expenditure and income. Rest of the world: the value of exports (X) minus the value of imports (M) is
called net exports. If net exports are positive, the net flow is from Canadian
firms to the rest of the world. And if it is negative it from the rest of the
world to Canada.
GDP: Y=C+I+G+(X-M) Aggregate income equals aggregate expenditure
Why is domestic product gross? Gross means before deducting the
depreciation of capital. The opposite of gross is net. Depreciation is the
decrease in the value of a firms capital that results from wear and tear and
obsolescence. Gross investment is total amount spend on purchases of
new capital and on replacing depreciated capital. Net Investment is the
increase in the value of firms capital. Net investment = Gross investment –
Statistics Canada uses two approaches to measure GDP: expenditure
approach, income approach.
Real GDP- value of final goods and services produced in a given year when
valued at prices of a reference base year.
Nominal GDP- value of goods and services produced during a given year
valued at the prices that prevailed in that same year. Nominal is just a
precise name for GDP.
The uses and limitation of real GDP: economist use real GDP for two main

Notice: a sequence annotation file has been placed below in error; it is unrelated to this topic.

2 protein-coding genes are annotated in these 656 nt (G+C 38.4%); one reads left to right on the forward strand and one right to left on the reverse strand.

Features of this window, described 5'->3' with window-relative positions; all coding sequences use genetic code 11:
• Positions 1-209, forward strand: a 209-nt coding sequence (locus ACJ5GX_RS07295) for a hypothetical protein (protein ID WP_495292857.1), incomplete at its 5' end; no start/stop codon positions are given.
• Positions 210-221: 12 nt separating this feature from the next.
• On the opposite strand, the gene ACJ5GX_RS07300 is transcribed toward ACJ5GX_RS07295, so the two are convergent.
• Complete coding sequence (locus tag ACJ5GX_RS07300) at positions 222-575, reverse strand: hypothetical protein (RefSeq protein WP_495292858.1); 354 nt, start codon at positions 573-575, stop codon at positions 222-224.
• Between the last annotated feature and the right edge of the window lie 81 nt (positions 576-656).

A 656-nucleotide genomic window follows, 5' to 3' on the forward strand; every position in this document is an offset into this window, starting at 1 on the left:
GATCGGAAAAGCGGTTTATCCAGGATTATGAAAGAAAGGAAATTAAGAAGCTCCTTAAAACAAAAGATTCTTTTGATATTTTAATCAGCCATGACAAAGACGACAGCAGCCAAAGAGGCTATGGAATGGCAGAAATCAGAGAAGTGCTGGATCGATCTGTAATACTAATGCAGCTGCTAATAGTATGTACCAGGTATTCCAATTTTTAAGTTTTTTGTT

purposes: to compare the standard of living over time and to compare the
standard of living across countries.
Real GDP per person tells us the value of goods and services that the
average person can enjoy.
The two features of our expanding living standard are: growth of potential
GDP per person AND fluctuations of real GDP around potential GDP
Potential GDP: when all the economy’s labor, capital and entrepreneurial
ability are fully employed.
Lucas Wedge- dollar value of the accumulated gap between what real GDP
per person would have been and what real GDP per person turned out to be.
Business cycle is a periodic but irregular up and down movement of total
production and other measures of economic activity.
Two problems arise in using real GDP to compare living standards across
countries: 1. the real GDP of one country must be converted into the same currency units as the real GDP of other country. 2. The goods and services in
both countries must be valued as the same price.
Factors not in GDP that influence the standard of living are: household